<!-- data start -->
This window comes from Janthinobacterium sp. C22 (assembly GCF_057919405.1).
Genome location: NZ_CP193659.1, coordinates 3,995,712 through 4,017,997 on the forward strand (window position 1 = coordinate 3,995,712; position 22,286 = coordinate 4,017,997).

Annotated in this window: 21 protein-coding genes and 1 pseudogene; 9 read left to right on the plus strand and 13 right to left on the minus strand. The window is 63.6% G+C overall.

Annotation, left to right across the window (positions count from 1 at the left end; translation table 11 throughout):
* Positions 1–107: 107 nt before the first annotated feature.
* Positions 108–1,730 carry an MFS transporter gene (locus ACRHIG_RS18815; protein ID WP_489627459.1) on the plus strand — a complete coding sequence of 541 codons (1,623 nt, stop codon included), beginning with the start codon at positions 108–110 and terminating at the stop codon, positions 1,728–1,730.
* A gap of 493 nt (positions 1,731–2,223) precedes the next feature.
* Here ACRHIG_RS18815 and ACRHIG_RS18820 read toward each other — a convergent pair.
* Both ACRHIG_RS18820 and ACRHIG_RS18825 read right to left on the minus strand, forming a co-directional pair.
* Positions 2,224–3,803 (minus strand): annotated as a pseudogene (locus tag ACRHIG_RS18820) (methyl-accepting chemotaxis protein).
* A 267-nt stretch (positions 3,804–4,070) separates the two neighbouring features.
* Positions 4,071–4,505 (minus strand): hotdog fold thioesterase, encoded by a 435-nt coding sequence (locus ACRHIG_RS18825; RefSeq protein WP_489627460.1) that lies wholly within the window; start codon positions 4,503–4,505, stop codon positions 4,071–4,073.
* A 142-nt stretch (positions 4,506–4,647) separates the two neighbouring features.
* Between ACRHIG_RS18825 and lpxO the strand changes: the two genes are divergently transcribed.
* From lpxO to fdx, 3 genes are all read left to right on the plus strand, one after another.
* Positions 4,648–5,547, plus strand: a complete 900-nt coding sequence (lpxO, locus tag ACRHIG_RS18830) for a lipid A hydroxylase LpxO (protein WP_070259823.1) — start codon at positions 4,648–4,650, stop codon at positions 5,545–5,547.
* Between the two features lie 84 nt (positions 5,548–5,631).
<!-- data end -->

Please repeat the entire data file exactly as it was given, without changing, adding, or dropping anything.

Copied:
This window comes from Janthinobacterium sp. C22 (assembly GCF_057919405.1).
Genome location: NZ_CP193659.1, coordinates 3,995,712 through 4,017,997 on the forward strand (window position 1 = coordinate 3,995,712; position 22,286 = coordinate 4,017,997).

Annotated in this window: 21 protein-coding genes and 1 pseudogene; 9 read left to right on the plus strand and 13 right to left on the minus strand. The window is 63.6% G+C overall.

Annotation, left to right across the window (positions count from 1 at the left end; translation table 11 throughout):
* Positions 1–107: 107 nt before the first annotated feature.
* Positions 108–1,730 carry an MFS transporter gene (locus ACRHIG_RS18815; protein ID WP_489627459.1) on the plus strand — a complete coding sequence of 541 codons (1,623 nt, stop codon included), beginning with the start codon at positions 108–110 and terminating at the stop codon, positions 1,728–1,730.
* A gap of 493 nt (positions 1,731–2,223) precedes the next feature.
* Here ACRHIG_RS18815 and ACRHIG_RS18820 read toward each other — a convergent pair.
* Both ACRHIG_RS18820 and ACRHIG_RS18825 read right to left on the minus strand, forming a co-directional pair.
* Positions 2,224–3,803 (minus strand): annotated as a pseudogene (locus tag ACRHIG_RS18820) (methyl-accepting chemotaxis protein).
* A 267-nt stretch (positions 3,804–4,070) separates the two neighbouring features.
* Positions 4,071–4,505 (minus strand): hotdog fold thioesterase, encoded by a 435-nt coding sequence (locus ACRHIG_RS18825; RefSeq protein WP_489627460.1) that lies wholly within the window; start codon positions 4,503–4,505, stop codon positions 4,071–4,073.
* A 142-nt stretch (positions 4,506–4,647) separates the two neighbouring features.
* Between ACRHIG_RS18825 and lpxO the strand changes: the two genes are divergently transcribed.
* From lpxO to fdx, 3 genes are all read left to right on the plus strand, one after another.
* Positions 4,648–5,547, plus strand: a complete 900-nt coding sequence (lpxO, locus tag ACRHIG_RS18830) for a lipid A hydroxylase LpxO (protein WP_070259823.1) — start codon at positions 4,648–4,650, stop codon at positions 5,545–5,547.
* Between the two features lie 84 nt (positions 5,548–5,631).